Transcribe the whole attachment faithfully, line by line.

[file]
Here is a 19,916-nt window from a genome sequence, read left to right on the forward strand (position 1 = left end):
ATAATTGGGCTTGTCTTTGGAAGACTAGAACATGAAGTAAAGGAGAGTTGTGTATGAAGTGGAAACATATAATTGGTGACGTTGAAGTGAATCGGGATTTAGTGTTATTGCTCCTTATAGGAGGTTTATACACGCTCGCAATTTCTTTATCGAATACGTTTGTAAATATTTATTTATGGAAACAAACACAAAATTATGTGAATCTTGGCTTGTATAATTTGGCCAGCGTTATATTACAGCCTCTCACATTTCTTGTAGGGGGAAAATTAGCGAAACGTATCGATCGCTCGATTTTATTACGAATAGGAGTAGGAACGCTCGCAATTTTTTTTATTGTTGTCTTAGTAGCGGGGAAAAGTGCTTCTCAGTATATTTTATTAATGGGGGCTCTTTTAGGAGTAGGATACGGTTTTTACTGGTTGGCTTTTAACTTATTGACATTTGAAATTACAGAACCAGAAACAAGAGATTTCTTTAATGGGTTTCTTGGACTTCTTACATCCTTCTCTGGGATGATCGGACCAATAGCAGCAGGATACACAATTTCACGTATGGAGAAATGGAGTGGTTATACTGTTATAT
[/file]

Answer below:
Here is a 19,916-nt window from a genome sequence, read left to right on the forward strand (position 1 = left end):
ATAATTGGGCTTGTCTTTGGAAGACTAGAACATGAAGTAAAGGAGAGTTGTGTATGAAGTGGAAACATATAATTGGTGACGTTGAAGTGAATCGGGATTTAGTGTTATTGCTCCTTATAGGAGGTTTATACACGCTCGCAATTTCTTTATCGAATACGTTTGTAAATATTTATTTATGGAAACAAACACAAAATTATGTGAATCTTGGCTTGTATAATTTGGCCAGCGTTATATTACAGCCTCTCACATTTCTTGTAGGGGGAAAATTAGCGAAACGTATCGATCGCTCGATTTTATTACGAATAGGAGTAGGAACGCTCGCAATTTTTTTTATTGTTGTCTTAGTAGCGGGGAAAAGTGCTTCTCAGTATATTTTATTAATGGGGGCTCTTTTAGGAGTAGGATACGGTTTTTACTGGTTGGCTTTTAACTTATTGACATTTGAAATTACAGAACCAGAAACAAGAGATTTCTTTAATGGGTTTCTTGGACTTCTTACATCCTTCTCTGGGATGATCGGACCAATAGCAGCAGGATACACAATTTCACGTATGGAGAAATGGAGTGGTTATACTGTTATAT